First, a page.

Escitalopram can increase anxiety when you first start taking it, and by February 2017 I had still not successfully received counselling. I had an emotional breakdown, and I cried in my room. I sat thinking more seriously about suicide than I ever had before, I had a plan and I knew what I was going to do.  But then I thought of my family. I didn’t want them to find me there.

So I called my friend. The next week my parents found a way to pay for counselling. They couldn’t afford it, but they reached into their overdraft.
Last week [in late March] the money from WINZ came through”

This story was picked not because it was exceptional, in fact it was typical.  Time and time again we heard the same frustration.  A system bogged down by rules, bureaucracy where the onus was on the person who was suffering to prove that they needed treatment and support.

The Review itself was carried out from September 2016 to December 2016. Submissions were collected online and promoted via social media as well as receiving plenty of mainstream media coverage.

The Review was endorsed by the Public Service Association, the New Zealand Nurses Organisation, the Drug and Alcohol Practitioners Association Aotearoa the New Zealand Association of Counsellors and the New Zealand Association of Psychotherapists.

It was a fully independent, crowdsourced project. It has been funded by donations to the campaign, via ActionStation.

We received more than 500 stories. Of those stories 276 came from people with experience of using or trying to access mental health services, 78 stories from people who work in mental health services, and 154 from people whose family members either used or worked in mental health services.

Incidentally, 500 submissions is more than most Parliamentary select committees receive, so we did alright.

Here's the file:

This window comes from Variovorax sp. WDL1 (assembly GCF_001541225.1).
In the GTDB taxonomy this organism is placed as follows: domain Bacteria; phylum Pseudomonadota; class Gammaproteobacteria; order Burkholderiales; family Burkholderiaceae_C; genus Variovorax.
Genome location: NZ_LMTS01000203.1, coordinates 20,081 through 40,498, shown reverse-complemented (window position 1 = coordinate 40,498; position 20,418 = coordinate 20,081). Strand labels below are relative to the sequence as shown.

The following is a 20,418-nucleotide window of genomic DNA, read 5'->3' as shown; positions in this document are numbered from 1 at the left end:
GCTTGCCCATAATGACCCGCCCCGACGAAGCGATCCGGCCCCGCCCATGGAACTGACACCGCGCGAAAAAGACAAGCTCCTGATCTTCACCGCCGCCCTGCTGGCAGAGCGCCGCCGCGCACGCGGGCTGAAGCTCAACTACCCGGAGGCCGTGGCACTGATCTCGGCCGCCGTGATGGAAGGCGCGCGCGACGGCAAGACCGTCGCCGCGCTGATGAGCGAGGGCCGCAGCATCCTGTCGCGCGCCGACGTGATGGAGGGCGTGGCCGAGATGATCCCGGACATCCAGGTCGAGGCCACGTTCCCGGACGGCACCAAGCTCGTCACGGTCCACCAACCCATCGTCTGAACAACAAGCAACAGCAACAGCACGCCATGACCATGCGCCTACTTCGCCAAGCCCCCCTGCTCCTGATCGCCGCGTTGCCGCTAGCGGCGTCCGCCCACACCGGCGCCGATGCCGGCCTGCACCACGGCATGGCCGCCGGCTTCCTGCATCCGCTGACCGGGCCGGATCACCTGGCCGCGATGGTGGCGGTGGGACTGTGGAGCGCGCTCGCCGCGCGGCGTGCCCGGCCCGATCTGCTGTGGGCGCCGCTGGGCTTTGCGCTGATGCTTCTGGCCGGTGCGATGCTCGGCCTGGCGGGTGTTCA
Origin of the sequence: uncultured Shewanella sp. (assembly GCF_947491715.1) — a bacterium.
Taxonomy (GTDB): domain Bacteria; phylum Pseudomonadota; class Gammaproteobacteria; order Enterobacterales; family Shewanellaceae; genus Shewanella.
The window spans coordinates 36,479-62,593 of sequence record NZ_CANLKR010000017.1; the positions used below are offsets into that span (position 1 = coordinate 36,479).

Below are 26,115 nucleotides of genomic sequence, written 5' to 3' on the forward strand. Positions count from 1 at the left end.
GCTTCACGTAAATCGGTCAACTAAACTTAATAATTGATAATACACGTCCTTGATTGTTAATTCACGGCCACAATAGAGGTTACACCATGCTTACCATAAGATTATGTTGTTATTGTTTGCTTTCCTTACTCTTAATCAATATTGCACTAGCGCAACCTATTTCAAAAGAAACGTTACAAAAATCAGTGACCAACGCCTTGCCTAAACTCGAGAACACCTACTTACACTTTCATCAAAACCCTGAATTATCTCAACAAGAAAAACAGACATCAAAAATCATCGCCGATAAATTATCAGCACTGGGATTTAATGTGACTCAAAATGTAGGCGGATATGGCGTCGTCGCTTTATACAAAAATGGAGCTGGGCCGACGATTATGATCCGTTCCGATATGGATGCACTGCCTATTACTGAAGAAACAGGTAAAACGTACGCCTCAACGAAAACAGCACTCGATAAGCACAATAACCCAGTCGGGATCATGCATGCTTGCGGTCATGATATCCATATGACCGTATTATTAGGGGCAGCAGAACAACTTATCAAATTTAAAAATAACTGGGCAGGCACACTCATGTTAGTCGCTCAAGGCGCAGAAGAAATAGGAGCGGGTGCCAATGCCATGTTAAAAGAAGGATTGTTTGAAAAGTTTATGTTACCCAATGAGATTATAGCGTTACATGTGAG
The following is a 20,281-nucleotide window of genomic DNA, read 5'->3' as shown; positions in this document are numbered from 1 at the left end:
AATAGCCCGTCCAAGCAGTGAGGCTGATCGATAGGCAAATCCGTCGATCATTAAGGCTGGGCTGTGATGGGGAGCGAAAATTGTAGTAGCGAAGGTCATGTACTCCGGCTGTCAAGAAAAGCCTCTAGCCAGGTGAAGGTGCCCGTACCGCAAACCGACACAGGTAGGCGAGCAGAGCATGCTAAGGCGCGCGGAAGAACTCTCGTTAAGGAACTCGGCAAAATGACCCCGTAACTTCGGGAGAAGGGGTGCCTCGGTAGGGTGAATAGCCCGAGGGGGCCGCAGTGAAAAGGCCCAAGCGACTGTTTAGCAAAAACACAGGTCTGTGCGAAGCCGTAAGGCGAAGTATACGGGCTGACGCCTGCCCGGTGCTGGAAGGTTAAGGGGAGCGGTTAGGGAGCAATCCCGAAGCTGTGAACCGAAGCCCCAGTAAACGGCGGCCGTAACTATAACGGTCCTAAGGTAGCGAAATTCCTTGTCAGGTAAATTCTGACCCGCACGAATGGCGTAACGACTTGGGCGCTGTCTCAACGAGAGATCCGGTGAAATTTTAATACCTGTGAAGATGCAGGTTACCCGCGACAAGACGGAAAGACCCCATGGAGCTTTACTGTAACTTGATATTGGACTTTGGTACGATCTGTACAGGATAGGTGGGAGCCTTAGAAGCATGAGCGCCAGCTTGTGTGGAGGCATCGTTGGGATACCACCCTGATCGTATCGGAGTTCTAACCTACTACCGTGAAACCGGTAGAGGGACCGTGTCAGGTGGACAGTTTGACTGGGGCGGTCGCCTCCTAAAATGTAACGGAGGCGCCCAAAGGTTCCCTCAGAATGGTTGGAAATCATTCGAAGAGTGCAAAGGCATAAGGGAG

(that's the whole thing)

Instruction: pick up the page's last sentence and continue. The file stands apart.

464 of the stories (93{1b812f7ed7a77644fff58caf46676f6948311bf403a3d395b7a7f87010507f87}) focused mostly on problems and challenges people experienced either using or working in mental health services.

The two most common themes discovered in the thematic analysis were:

First problems accessing mental health services including long wait times, and needing to be in crisis to get access to help

Second strain on workers, and other negative impacts of an overstretched and under-resourced mental health system

The people who submitted stories to this review made a wide range of recommendations for change, some of the recurring themes in those recommendations include:

  • Urgently increase funding to mental health services.
  • Conduct a national review of mental health services.
  • Provide a wider range of treatment options including a full range of talking therapies, and peer support – both of which people had found to be useful and therapeutic.
  • Treat people using mental health services with respect, acknowledging their experience and expertise in their own mental health, and their capacity to make good choices about their treatment.
  • Involve families more in the care and support of people experiencing mental distress, and help families to give the kind of support that is needed.


  • An urgent funding increase for mental health services for acute and community based mental health services nationally. This requires a focus on increasing community based service access and treatment choices for people using mental health services to provide interventions early. It is also essential to support the people who work in mental health services, by easing workload pressures and enabling them to offer the services and support people want and need.
  • Fully independent oversight of the mental health system in line with minimum obligations set out in the Convention on the Rights of Persons with Disabilities. This could be in the form of restoring the Mental Health Commission, the creation of an independent Disability Commission, or the inclusion of dedicated Mental Health Commissioners under the current Human Rights Commission. These would include clearly designated roles for those with lived experience.